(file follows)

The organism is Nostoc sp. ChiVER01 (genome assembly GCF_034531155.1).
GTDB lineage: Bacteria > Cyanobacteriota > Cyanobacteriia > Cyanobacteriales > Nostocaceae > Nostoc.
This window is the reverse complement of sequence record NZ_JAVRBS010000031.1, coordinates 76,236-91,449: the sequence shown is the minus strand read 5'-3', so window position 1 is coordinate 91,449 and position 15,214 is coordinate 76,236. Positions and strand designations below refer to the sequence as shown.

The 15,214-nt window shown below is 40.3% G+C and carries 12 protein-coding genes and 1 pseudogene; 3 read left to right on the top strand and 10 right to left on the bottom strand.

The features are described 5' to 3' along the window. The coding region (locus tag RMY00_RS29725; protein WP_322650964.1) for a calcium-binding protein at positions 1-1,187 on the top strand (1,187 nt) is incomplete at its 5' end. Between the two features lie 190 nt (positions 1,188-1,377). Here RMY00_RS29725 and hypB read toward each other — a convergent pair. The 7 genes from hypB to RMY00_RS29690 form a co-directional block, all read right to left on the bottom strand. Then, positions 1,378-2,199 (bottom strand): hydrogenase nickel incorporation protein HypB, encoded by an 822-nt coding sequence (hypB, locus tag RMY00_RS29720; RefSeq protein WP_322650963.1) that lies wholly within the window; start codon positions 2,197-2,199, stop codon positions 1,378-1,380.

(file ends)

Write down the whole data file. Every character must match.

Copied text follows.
The organism is Nostoc sp. ChiVER01 (genome assembly GCF_034531155.1).
GTDB lineage: Bacteria > Cyanobacteriota > Cyanobacteriia > Cyanobacteriales > Nostocaceae > Nostoc.
This window is the reverse complement of sequence record NZ_JAVRBS010000031.1, coordinates 76,236-91,449: the sequence shown is the minus strand read 5'-3', so window position 1 is coordinate 91,449 and position 15,214 is coordinate 76,236. Positions and strand designations below refer to the sequence as shown.

The 15,214-nt window shown below is 40.3% G+C and carries 12 protein-coding genes and 1 pseudogene; 3 read left to right on the top strand and 10 right to left on the bottom strand.

The features are described 5' to 3' along the window. The coding region (locus tag RMY00_RS29725; protein WP_322650964.1) for a calcium-binding protein at positions 1-1,187 on the top strand (1,187 nt) is incomplete at its 5' end. Between the two features lie 190 nt (positions 1,188-1,377). Here RMY00_RS29725 and hypB read toward each other — a convergent pair. The 7 genes from hypB to RMY00_RS29690 form a co-directional block, all read right to left on the bottom strand. Then, positions 1,378-2,199 (bottom strand): hydrogenase nickel incorporation protein HypB, encoded by an 822-nt coding sequence (hypB, locus tag RMY00_RS29720; RefSeq protein WP_322650963.1) that lies wholly within the window; start codon positions 2,197-2,199, stop codon positions 1,378-1,380.